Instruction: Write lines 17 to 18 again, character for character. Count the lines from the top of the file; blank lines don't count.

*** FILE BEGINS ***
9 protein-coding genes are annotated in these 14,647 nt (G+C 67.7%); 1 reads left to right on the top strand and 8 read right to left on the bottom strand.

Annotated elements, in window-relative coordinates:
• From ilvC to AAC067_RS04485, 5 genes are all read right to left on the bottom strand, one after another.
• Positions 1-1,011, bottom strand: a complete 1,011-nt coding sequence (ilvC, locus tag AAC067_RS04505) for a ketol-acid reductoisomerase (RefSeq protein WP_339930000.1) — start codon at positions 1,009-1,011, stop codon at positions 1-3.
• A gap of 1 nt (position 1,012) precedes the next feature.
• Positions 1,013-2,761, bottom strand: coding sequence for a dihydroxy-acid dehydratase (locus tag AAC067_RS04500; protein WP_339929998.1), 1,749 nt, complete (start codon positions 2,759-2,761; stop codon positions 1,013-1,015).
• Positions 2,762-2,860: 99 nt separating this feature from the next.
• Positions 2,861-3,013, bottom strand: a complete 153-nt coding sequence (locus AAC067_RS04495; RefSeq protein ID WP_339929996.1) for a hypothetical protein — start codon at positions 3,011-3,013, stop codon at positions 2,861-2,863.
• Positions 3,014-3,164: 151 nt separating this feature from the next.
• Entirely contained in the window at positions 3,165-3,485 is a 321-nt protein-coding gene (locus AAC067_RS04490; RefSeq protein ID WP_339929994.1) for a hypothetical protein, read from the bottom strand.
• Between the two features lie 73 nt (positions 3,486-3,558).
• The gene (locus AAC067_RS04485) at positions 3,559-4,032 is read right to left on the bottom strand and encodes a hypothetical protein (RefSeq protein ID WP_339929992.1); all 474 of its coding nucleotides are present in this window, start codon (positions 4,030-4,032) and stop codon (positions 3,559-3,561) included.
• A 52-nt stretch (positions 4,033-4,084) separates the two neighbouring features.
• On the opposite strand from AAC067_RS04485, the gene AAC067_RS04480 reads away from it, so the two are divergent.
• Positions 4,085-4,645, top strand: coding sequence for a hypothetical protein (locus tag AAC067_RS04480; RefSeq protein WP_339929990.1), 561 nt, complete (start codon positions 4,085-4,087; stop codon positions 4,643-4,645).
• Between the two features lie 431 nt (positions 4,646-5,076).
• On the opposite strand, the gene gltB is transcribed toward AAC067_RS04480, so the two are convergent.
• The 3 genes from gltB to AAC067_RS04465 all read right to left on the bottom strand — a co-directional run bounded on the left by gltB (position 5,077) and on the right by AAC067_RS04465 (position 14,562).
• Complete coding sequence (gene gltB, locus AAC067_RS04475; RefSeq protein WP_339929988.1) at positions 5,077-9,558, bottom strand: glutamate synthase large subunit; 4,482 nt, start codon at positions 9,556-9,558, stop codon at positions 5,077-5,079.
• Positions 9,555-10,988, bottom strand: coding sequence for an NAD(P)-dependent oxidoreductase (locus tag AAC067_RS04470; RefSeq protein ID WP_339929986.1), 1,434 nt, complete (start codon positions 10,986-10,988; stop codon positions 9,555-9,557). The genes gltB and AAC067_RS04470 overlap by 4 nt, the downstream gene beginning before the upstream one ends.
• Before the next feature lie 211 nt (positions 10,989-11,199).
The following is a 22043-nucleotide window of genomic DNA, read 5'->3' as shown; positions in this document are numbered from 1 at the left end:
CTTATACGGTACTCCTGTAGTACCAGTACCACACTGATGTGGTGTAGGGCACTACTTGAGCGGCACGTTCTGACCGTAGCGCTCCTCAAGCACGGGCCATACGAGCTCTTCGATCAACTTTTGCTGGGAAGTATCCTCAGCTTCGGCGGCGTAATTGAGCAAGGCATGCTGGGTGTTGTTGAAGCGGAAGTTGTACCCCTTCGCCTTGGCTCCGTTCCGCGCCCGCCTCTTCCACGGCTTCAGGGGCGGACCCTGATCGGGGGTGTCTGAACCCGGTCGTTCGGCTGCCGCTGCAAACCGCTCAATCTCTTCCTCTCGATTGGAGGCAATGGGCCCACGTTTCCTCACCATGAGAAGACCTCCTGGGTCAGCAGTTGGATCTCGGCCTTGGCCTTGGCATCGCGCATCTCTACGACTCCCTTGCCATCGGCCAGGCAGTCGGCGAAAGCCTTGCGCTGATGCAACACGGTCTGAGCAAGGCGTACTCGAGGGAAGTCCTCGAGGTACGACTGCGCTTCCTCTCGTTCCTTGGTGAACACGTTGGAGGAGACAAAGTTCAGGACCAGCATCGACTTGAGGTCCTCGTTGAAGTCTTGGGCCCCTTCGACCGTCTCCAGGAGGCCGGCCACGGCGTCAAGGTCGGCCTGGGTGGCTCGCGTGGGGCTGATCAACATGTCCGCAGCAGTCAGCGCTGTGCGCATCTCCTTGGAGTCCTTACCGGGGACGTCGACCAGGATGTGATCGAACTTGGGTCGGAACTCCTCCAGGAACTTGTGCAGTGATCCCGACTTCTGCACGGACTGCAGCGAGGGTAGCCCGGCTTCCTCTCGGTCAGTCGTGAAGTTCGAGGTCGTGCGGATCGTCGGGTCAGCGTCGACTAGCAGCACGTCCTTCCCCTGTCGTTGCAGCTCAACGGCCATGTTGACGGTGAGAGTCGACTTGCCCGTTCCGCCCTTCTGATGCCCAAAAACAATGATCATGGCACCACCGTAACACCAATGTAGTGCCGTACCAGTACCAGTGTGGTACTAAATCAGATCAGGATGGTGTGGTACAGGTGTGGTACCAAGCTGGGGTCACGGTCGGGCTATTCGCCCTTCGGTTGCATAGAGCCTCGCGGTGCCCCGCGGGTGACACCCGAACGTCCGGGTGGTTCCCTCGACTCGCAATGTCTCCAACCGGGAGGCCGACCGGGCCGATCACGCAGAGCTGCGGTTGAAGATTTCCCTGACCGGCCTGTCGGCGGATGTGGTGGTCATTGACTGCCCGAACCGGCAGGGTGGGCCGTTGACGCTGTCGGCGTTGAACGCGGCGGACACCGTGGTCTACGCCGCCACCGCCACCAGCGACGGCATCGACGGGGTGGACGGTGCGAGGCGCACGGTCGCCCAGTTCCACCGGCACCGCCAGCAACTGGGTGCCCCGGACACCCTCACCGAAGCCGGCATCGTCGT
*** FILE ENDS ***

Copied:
• On the opposite strand, the gene gltB is transcribed toward AAC067_RS04480, so the two are convergent.
• The 3 genes from gltB to AAC067_RS04465 all read right to left on the bottom strand — a co-directional run bounded on the left by gltB (position 5,077) and on the right by AAC067_RS04465 (position 14,562).